The first permanent mission in Labrador was founded in 1771 at Nain, on the northern coast, by the Moravian Brethren, a protestant sect from Saxony. Additional settlements to the north and south soon were established and by the early 19th century the conversion of the local Inuit was essentially complete.

As in other Moravian missions, (the first North American ones arrived in Savannah, Georgia 1735), music was central to both worship and community life. The Inuit were taught in their own language, and instruction included the singing of chorales (of which some 200, in the original German, have been preserved in manuscript at Nain). Chorale texts were used for practice in reading and writing. At weekly 'singing meetings,' an Inuit equivalent of Zinzendorf's Singstunde, a Bible lesson was contemplated solely through the singing of related hymn verses. A harmonium was brought to Nain in 1828 and string and brass instruments soon followed.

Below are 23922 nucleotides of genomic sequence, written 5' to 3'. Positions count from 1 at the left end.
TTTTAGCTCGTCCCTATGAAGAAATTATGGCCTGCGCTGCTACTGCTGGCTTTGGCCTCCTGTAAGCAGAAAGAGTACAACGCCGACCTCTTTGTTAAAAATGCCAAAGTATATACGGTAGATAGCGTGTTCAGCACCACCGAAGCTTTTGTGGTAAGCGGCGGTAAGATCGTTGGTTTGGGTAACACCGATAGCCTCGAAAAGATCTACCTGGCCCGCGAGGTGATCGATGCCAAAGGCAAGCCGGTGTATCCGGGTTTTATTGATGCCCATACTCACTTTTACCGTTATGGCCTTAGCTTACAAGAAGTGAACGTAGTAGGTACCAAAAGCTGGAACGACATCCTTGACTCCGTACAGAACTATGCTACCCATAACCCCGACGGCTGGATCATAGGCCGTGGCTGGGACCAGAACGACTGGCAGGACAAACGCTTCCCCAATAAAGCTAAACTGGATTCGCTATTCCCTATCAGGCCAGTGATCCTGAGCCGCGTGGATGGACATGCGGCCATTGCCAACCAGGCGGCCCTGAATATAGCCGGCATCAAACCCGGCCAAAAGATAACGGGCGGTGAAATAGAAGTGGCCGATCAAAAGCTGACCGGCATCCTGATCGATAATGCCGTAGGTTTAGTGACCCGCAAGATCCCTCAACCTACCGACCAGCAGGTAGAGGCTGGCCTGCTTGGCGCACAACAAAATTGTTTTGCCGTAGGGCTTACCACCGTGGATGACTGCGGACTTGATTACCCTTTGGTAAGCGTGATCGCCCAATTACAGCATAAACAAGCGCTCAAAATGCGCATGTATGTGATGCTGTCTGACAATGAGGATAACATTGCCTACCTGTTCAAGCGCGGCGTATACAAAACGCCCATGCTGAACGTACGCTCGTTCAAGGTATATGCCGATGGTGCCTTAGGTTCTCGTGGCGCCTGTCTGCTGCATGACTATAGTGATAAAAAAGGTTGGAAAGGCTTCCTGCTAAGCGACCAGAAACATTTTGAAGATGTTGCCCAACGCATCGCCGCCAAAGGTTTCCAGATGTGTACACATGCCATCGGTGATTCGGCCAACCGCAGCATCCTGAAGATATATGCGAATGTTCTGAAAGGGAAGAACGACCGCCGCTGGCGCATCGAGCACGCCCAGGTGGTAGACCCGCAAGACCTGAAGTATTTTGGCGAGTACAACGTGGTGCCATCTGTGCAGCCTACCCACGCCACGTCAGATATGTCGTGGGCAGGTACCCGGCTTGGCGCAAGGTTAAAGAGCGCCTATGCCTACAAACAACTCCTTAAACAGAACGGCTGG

The Inuit eventually began teaching each other and, with the reduction of missionary influence in the 20th century, have taken control of the musical tradition. In the mid-1970s the musical establishment at Nain consisted of six string players, two organists, a five-piece brass band (which appeared in the 1973 NFB film Labrador North), and a mixed choir of 10 to 15 voices. The choir has performed in St John's, Nfld, and in 1971 it issued a recording (Marathon MS 2104) to commemorate the bicentenary of the Moravian missions. A seven-inch LP - Nain Eskimo Choir (Condor C 97191) - was inserted in the Winter 1977 issue of the periodical Inuttituut.

On important liturgical occasions the band parades outdoors, its instruments wrapped in cotton duffle. At church services the choir leads in the singing of chorales and performs a liturgically prescribed repertoire of anthems drawn from Inuit translations of 18th- and 19th- century German church music, including Mozart's Ave Verum and Haydn's The Heaven's Are Telling. Pöschelib's 1872 text of German folksongs with Inuit language translations may have been compiled for the these missions. The string players sit behind the choir, usually doubling the voices but in some anthems playing independent parts. As there is no conductor and no formal rehearsal the organist simply begins and the others join in spontaneously. This unique ritual has been passed orally from one generation to the next and in 1990 continued in Nain and neighbouring Hopedale and Makkovik.